38. “Frisbeetarianism is the belief that when you die, your soul goes up on the roof and gets stuck”
There’s no evidence George Carlin said this. It’s likely not his line.
“Frisbeetarianism is the belief that when you die, your soul goes up on the roof and gets stuck”
This is another quotation I see on-line from time to time, but I can’t find it on any of his albums or HBO specials, nor in any of his books. But there are many other problems with this:
The line used to show up in a mass-forwarded internet joke list, allegedly the results of a “yearly neologism contest” from The Washington Post. First of all, the Washington Post never had a “yearly neologism contest”. Washington Post columnist Bob Levey did however run a monthly neologism contest from 1983 until he retired in 2004.
Even then, the line doesn’t sound like something from Levey’s column. What Levey normally did was present a situation that people have seen before, and challenge readers to come up with a witty word to describe it. For example, his January 2002 column asked readers what one would call a person who orders a triple-decker hamburger with all the fixings, and a diet soft drink. The winning entry was “dijester”. Close seconds included “denieter” and “poptimist”. So somehow I doubt Levey asked his readers to give a word to describe the belief that when one dies, one’s soul goes up on the roof and gets stuck.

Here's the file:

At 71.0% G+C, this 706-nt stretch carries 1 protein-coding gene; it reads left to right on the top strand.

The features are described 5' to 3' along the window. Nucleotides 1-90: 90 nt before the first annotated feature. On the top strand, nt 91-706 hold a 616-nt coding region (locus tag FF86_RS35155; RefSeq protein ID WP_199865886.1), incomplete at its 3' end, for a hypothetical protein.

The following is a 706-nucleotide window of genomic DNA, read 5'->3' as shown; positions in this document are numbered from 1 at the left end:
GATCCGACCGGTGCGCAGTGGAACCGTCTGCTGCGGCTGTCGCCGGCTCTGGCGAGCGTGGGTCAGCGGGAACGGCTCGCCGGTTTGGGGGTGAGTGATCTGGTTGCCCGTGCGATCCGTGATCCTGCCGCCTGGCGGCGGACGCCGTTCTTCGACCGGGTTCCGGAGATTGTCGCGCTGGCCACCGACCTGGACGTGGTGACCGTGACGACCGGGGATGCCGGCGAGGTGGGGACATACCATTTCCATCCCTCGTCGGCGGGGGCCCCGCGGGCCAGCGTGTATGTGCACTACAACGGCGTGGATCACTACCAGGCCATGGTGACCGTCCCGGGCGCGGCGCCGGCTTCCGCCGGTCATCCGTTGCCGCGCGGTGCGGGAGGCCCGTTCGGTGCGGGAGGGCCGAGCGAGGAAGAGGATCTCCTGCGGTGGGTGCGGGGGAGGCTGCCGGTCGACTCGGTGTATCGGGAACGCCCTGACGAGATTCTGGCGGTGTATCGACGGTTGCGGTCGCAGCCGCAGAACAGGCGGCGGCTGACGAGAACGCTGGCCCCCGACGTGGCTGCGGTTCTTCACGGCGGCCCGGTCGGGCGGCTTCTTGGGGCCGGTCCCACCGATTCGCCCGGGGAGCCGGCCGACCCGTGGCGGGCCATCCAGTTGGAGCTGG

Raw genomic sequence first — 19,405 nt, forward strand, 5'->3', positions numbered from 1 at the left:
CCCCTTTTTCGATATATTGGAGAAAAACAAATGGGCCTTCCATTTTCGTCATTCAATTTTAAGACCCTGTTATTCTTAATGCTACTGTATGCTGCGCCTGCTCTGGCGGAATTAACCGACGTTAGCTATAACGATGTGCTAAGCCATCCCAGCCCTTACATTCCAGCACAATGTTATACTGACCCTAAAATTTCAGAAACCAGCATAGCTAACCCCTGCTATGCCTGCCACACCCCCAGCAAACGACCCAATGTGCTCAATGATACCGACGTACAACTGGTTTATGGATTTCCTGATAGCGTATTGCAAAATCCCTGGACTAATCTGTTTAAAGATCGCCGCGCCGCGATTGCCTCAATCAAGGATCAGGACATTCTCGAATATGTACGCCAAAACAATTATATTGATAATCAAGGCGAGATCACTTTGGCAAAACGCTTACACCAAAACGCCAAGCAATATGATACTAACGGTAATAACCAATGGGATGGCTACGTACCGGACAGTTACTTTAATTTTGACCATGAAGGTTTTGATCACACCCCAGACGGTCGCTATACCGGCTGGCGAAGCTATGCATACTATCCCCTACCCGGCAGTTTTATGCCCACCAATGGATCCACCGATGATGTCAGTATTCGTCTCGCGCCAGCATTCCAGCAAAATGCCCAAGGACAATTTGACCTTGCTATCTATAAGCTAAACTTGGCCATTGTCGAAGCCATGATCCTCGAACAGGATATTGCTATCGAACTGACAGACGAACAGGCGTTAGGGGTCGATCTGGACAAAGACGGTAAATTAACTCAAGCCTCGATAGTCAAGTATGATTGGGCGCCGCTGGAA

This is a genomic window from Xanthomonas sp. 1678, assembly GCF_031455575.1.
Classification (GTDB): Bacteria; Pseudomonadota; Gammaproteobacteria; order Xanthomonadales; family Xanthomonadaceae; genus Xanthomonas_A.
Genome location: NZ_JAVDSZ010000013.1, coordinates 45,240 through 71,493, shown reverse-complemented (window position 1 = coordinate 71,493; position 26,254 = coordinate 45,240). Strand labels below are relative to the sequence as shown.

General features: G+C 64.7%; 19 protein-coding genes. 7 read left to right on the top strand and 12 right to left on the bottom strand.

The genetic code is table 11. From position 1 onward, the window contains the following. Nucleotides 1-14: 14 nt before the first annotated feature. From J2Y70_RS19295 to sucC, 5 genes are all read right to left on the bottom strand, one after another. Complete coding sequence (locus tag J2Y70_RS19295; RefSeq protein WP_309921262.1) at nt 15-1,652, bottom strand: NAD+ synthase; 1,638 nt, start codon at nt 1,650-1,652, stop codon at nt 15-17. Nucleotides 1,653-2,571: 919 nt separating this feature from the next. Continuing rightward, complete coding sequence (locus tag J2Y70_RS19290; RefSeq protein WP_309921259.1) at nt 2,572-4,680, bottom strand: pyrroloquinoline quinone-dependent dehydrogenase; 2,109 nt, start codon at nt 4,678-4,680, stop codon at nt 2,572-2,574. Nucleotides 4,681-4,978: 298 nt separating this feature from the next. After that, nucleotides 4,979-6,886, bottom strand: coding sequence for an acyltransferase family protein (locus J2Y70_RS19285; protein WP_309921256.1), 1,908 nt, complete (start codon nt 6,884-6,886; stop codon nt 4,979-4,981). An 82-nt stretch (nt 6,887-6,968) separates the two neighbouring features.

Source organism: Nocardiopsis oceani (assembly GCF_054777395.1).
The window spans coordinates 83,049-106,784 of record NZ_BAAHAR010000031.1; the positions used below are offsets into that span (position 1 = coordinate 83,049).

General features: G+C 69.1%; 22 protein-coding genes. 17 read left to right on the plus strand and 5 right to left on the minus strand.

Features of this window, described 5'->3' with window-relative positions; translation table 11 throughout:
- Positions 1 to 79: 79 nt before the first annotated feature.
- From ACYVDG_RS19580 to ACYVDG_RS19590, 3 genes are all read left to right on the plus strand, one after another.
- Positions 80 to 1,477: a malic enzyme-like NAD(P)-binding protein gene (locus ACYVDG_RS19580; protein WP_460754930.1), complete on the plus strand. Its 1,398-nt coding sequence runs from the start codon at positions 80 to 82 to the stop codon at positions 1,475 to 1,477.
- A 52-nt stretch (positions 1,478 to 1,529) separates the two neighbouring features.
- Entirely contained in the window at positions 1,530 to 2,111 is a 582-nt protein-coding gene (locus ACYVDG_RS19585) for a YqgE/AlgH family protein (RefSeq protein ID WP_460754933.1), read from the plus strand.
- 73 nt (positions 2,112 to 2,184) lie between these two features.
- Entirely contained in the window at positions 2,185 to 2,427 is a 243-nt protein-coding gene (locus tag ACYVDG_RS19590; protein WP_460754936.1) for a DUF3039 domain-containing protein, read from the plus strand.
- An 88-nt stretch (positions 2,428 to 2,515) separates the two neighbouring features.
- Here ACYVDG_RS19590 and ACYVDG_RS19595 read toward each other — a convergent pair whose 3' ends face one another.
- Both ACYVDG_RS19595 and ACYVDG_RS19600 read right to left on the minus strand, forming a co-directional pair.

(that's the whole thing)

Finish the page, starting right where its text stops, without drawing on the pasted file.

By the way, back in the 80s comedian Rich Hall had Sniglets, “Any word that doesn’t appear in the dictionary, but should”. So these were words used to describe every-day things. For example “threek: a fork with a bent tine”.
Washington Post or no Washington Post, this simply doesn’t sound like something Carlin would say. He certainly had a lot of pieces on religion and especially the English language, and how some actual English words sound like they should have different meanings. However making up new words like “Frisbeetarianism” this to describe a belief that doesn’t exist was not something he ever really did. The only exception I can think of off-hand is from his Carlin on Campus (1984) performance when he refers to “vuja-de”, the feeling that somehow none of this has ever happened before. Which seems appropriate here, now that I think about it.